Listen to any older child addressing his or her younger siblings. "Hey, how many times do I have to tell you?" or, "Go ahead. Just ask me about my day." Phrases come out of their tiny mouths that sound just like grown-ups. Because children repeat what they hear. It's how they learn. And they repeat what they see, by acting it out.

In today's child-rearing lingo, this is called Pretend Play. And it's almost an involuntary reaction, like breathing, in children. It gets them ready to join in with the rest of the world, and make sense of things they don't understand.

In the 1967 movie The Jungle Book, the king of the monkeys, King Louie sings an entire song about wanting to "Be Like You." Says he's tired of monkeying around. He wants to walk, talk and make fire like the young man-cub he meets, Mowgli. Young children have this same desire. To hop around on things and test them out. To imitate those they look up to. And to have fun. That's why it's called pretend play.

So the next time your children are bouncing off the walls, as they say, maybe they're just getting ready for this.

If that's too extreme, then take heart in the fact your children really do "wanna be like you." You can help them get there by joining in on their pretend play. Or just help them get to wherever it is they need to go today. Grandma's, the moon, or the place Where the Wild Things Are. Monkeying around might leave a dent or two in your walls, but it will open up your child's heart.

©, 2011-2012

Monday, February 14, 2011

A Load of Crap

A load of crap. In other words... laundry day. When moms wash everything from poop-to-nuts.

In our house we have three potties in the same bathroom. One for my son, one for my daughter, and one for her teddy bear.

And even with all these receptacles for human waste, a couple of times a week I end up with something I don't want to see or smell all over my children's clothes. And I need to throw a load of laundry in the wash. Hence, the "load of crap."

Parents of young children have to deal with any number of things that would cause an employee at some other company to file a lawsuit. Can you imagine walking into your boss' office and telling him or her, "I'm quitting because Joe pooped on me. And Susan peed all over her desk, even after I asked her not to. And I seem to be the only one around here who cares enough to clean this up!"

It's hard. Parenting is hard, messy work. When my son was potty training, he kept forgetting to go in to the bathroom when he had to poop. One time I rushed him in there, took down his pull-ups, and heard something drop on the floor. "Please be a toy car," I prayed. But I looked down and saw the big brown blob of poop on the carpet. Some sort of primitive mother-instinct took over, and I decided to make this a game.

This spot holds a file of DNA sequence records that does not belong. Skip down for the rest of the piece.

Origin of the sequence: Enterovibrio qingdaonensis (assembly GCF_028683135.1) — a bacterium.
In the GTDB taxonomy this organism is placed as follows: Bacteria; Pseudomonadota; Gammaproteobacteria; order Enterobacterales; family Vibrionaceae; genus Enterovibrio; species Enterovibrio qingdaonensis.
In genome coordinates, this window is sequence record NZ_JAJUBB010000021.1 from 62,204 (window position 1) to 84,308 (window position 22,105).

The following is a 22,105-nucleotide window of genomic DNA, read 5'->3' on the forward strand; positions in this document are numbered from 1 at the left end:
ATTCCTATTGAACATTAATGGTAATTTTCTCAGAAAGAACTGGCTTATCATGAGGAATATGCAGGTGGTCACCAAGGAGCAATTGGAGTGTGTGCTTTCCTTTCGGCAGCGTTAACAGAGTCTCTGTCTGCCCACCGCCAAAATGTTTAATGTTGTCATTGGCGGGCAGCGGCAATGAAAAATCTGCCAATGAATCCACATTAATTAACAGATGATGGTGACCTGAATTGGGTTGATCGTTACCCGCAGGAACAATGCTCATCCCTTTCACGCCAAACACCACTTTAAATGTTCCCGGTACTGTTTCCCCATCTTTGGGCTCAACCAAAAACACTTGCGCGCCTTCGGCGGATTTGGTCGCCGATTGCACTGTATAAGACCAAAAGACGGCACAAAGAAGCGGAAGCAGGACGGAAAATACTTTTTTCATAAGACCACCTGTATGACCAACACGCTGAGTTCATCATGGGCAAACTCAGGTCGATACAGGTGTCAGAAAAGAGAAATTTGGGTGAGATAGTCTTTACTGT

I picked up the poop with my bare hand, showed it to my son and said, "See? This is a poopy." I dropped it into the potty and said, "Can you make a friend for him in the potty?"

Though I couldn't believe what I was doing at the time, it worked. My son was so excited to make a poopy friend he sat down and went #2 right on the potty. And has done so ever since.

Just goes to show a little fun and games can go a long way to surviving the poops-to-nuts challenges of parenthood.

©, 2011-2012

Fit to Burst

It's a well-known joke that women need to speak a certain amount of words per day to be happy. Somewhere between twice and ten times as much as men. One interpretation of the joke claims women speak more because they have to repeat everything.

Either way, when women, men, or even children aren't given an opportunity to do or say the thing they need most, they become fit to burst. Like my roof.

This is a picture of a ceiling beam my husband had just refinished. A recent snow storm caused a build-up of ice on our roof, which crept up under the shingles and our roof became fit to burst. Water poured in through the ceiling. "Mommy! There's a waterfall!" my son said.

When you think about it, people aren't much different than roofs. We all have a certain stress tolerance level which, once reached, can cause us to burst at the slightest offense.

Take a young child throwing a tantrum. A friend of mine quoted a play therapist who said, "A tantrum happens when a child can no longer deal with their environment."

There are many ways to deal with tantrums. Removing the child from the stressful environment, ignoring the child, or giving them something fun to do in hopes of preventing the outburst. No one wants their child to have a temper tantrum, but of course, most children will at some point in their young lives.

What can be done to keep your child from becoming fit to burst?

Perhaps the easiest answer is to allot more time in their day for the things that matter most to him or her. The chance to "say all their words," or color, or simply, play.

©, 2011-2012


I recently learned of the term "placeholder" in web design. Basically it's something you put on your page to mark the spot where something else will go. Something you'll go back and put in later.

Which is the same thing parents do when they promise their children they will spend time together, and then don't deliver.